On The Power of Images part 2/3

By February 24, 2016

Film, TV & Tech.


If you’re just joining us now, take a look at part one of a short series based on semi-academic writing by one of our writer’s, in which she discusses the representation of women in classic Hollywood cinema and 20th century advertising.

Part Two

Women often feel the weight of a sexually desirous male gaze, which objectifies them (especially in big cities).

‘Soon after we can see, we are aware that we can also be seen’ (John Berger) .

The “up and down look” seems part of our daily routine (along with the less frequent: the catcaller, groper etc.). But being observed and knowing so, a subject is in inclined to modify his/her manners or behaviour, and therefore partially loses his/her autonomy. Women are encouraged to repress certain behaviours and take certain precautions to “facilitate” life in a society where the male is seen as a primitive animal who cannot control his sexual urges. Girls and woman are taught by a confusing popular culture to present themselves as ‘sexy but innocent, experienced but virginal’ .


As woman we are born with pre-infantile restrictions, determined in some ways by our environment. From an early age we learn to be aware of the heterosexual male who objectifies woman (from Little Red Riding Hood to warnings about walking alone in dark alleys). This idea of the stronger, dangerous male is encouraged by popular culture. Hollywood classics portray men as powerful alpha males, superior to the woman who is frequently: a criminal, mentally ill or going through a trauma (e.g. Hitchcock’s Psycho, Vertigo etc).

The male (with whom the spectator identifies) is shown on the right side of the law, he embodies justice and is here to show her the rightful path and punish her (e.g. In Film Noir, the femme fatale is often killed for trying to deceive the male protagonist). Moreover, Contemporary publicity encourages male violence, brutality and a repressive state towards these feelings, which promotes gender inequality to a very large public.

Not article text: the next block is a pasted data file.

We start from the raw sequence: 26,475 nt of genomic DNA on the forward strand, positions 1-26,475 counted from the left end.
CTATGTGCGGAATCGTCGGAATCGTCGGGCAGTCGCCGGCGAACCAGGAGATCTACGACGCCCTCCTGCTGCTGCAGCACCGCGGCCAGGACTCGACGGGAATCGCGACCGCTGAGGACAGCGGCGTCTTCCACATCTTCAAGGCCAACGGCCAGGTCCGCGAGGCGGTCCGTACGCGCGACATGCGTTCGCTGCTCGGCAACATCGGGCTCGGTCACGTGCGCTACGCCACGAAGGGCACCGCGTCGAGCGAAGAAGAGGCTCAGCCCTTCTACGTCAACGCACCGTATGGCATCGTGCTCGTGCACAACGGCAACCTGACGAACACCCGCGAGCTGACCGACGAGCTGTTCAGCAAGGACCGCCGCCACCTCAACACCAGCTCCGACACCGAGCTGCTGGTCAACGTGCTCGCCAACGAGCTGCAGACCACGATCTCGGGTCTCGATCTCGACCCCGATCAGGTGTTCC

Jean Kilbourne explains that the image of men in publicity is twisted in a radically different way to the image of women. It modifies the view man have of women and all that is labelled feminine. This devalues femininity and therefore makes women denigrate themselves. Masculine sexuality is portrayed as a vital, indispensable primitive need in popular culture whereas the women’s sexuality is often a taboo subject, which is frowned upon or shameful. In publicity the body language of the male is often strong and powerful (which is another form of objectification) whereas the body language of the women is more fragile, vulnerable or passive. Using sex to sell products is a very common marketing tool. The major problem created by this is that ‘the eroticism of violence can lead to brutality in real life’ (Jean Kilbourne)

Shannan Dolce Gabbana SS2007 Steven Klein

In this picture it is hard to say if the scene is more likely to become an orgy or a gang rape. This style of image promoting violence towards women is becoming more and more frequent with the popularization of accessible pornography. These barbarous images go as far as depicting murder, when battering is the most frequent cause of injury for woman in America and one third of murdered woman are killed by their partners. This representation of the stereotypical strong, dominant alpha male figure normalises and encourages violence towards women and the survival of the patriarchal system from an early age: boys are given gun and swords while girls are given plastic kitchen supplies and baby dolls. The powerful images of publicity can create brutality in everyday life and a routine weariness of the male.


Whilst growing up woman are faced with the issue of presentation. Towards men (the surveyor, and to heterosexual woman: the pray), other woman (the competition and/or the judgemental eye) and themselves (the inner judge/super ego). How a person is seen determines how he or she is treated in society. A woman’s social presence depends on the man (the watcher) whereas a man’s image depends on his promise of power . Berger explains how social determinism leads to women objectifying themselves:

‘Women watch themselves being looked at. This determines not only most relations between men and women but also the relations of women to themselves. The surveyor of woman in herself is male: the surveyed female. Thus she turns herself into an object- and most particularly an object of vision: a sight’ (Berger)

End of Part Two

To read the final part of this series make sure to check in next week where Loïs Soleil expands on the notion of violence and the male gaze in an extra-long treat for all of our readers!